The Basic Structure of a Voting Plan
Governance is never as straightforward in practice as it is in theory, but Republican gubernatorial candidate John Robitaille provides the basic foundation for a voting strategy:
I will veto any new tax increase that comes to my desk and work vigorously to empower the entrepreneurs who will lead our economy back and position Rhode Island for the 21st Century.
Together, we can reform a broken and bloated government that threatens our prosperity and is creating a lifestyle of dependency. Without restraint and without reform, the burden on Rhode Island’s economy and working families will drive small businesses and taxpayers to seek refuge in other states, and the only employer left will be the government. As a Rhode Island native, this is unacceptable to me.
The veto and the bully pulpit are ultimately the two tools left the governor, by Rhode Island’s constitutional schema. Without enough allies in the General Assembly to sustain his veto, though, the governor lacks that critical tool, so we must elect state senators and representatives who will return that balance to the State House.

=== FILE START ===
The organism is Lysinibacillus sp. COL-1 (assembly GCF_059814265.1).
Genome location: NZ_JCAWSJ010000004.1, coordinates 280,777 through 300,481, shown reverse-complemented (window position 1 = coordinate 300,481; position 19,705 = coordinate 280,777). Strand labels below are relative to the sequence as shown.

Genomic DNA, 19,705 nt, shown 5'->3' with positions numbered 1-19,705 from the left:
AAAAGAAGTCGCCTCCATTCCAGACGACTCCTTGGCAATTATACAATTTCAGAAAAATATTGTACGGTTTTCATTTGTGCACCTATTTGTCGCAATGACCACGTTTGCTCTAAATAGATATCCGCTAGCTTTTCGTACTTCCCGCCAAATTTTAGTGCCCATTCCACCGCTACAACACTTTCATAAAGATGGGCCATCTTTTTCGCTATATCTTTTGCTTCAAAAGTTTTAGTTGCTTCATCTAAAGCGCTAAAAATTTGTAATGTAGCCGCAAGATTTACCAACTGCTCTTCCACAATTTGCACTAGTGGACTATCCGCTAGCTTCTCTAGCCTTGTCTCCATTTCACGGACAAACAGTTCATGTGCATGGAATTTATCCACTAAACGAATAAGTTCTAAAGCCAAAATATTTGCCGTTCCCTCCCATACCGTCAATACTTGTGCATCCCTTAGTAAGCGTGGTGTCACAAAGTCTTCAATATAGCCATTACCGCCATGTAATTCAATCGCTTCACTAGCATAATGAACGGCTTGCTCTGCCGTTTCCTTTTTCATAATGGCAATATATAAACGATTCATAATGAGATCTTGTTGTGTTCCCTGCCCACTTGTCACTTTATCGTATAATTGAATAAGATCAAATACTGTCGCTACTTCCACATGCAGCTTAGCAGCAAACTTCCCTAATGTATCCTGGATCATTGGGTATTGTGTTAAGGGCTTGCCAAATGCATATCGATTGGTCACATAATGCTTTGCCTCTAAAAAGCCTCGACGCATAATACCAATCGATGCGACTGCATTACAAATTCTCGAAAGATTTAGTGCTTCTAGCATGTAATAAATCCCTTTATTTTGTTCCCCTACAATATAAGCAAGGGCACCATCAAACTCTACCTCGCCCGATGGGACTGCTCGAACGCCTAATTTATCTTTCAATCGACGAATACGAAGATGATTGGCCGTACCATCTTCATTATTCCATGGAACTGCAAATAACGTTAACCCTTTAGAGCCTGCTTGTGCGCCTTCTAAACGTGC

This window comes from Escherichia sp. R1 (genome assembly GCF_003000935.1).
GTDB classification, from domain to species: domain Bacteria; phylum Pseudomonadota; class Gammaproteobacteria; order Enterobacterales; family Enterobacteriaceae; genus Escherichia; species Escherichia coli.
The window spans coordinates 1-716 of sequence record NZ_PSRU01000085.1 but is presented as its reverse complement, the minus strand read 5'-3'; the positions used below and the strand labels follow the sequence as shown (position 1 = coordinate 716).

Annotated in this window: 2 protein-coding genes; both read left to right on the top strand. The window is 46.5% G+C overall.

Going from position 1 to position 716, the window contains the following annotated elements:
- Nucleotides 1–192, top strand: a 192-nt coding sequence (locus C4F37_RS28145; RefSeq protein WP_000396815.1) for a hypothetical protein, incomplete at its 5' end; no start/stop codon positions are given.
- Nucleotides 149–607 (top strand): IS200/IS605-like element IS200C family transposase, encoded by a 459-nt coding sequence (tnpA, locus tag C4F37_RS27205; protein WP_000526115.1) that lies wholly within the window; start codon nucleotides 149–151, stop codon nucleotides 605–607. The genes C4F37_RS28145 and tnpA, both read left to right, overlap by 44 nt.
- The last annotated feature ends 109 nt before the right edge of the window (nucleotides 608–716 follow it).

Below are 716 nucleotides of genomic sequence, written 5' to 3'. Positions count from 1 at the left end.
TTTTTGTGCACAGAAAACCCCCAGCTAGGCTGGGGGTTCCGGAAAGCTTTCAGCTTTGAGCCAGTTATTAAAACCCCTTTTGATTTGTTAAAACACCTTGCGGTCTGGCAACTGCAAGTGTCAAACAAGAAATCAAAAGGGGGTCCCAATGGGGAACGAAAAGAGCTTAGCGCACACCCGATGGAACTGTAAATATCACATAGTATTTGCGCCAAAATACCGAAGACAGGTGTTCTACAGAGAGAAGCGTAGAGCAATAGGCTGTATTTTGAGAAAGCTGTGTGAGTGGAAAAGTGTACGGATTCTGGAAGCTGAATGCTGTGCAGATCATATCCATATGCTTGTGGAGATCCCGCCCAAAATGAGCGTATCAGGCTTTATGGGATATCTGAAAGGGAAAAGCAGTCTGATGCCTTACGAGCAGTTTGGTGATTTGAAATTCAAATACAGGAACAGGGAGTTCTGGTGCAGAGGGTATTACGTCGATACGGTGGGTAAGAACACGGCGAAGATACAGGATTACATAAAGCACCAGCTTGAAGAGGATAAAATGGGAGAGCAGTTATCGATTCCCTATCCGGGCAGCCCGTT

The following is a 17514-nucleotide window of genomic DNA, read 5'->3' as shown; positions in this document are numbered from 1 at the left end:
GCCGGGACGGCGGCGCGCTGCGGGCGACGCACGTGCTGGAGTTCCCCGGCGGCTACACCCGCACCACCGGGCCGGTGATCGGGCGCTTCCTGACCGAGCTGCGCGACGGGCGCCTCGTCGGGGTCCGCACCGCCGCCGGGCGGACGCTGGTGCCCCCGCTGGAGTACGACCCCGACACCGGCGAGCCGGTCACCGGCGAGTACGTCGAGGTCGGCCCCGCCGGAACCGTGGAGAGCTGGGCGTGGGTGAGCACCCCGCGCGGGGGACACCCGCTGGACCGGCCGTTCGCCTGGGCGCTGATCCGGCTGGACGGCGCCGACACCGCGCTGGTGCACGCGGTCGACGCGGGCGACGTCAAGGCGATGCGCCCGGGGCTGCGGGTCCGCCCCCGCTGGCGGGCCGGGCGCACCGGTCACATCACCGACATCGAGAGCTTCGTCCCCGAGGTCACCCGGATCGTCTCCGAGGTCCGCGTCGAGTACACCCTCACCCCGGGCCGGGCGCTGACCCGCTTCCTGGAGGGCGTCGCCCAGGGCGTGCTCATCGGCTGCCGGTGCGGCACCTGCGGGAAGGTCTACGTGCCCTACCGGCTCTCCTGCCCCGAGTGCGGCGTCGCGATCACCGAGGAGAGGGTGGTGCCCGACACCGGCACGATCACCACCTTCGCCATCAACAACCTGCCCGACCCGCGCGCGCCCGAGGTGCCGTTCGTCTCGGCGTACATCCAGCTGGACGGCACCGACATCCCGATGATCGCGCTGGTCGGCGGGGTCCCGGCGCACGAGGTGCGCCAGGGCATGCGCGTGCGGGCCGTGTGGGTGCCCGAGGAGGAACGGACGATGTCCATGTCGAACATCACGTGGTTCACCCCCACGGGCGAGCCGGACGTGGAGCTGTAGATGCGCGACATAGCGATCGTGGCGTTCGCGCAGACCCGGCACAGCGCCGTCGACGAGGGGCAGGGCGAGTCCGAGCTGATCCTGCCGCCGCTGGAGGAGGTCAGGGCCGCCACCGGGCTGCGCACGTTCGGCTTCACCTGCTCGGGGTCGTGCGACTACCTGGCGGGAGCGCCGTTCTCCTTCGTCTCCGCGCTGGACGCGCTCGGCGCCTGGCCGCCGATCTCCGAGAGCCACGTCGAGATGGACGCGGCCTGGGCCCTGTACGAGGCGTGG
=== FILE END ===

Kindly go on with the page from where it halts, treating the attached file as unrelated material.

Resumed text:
And we must elect representatives farther down the ticket — at the municipal level — who will have the fortitude not to merely transfer tax increases from the state level to the local level. Contrary to popular rhetoric, the fact that the state reduces aid to the cities and towns does not mean that it is raising property taxes. There are plenty of strategies that town hall can pursue without driving you out of your home.
This voting principle also applies up the ladder. We must have, in Washington, elected officials who will neither impose new burdens on states and municipalities nor fly to the rescue so as to prevent difficult decisions from having to be made.
That is how we pull our nation back from the brink and begin rebuilding its stature by, first of all, restoring confidence in its structure.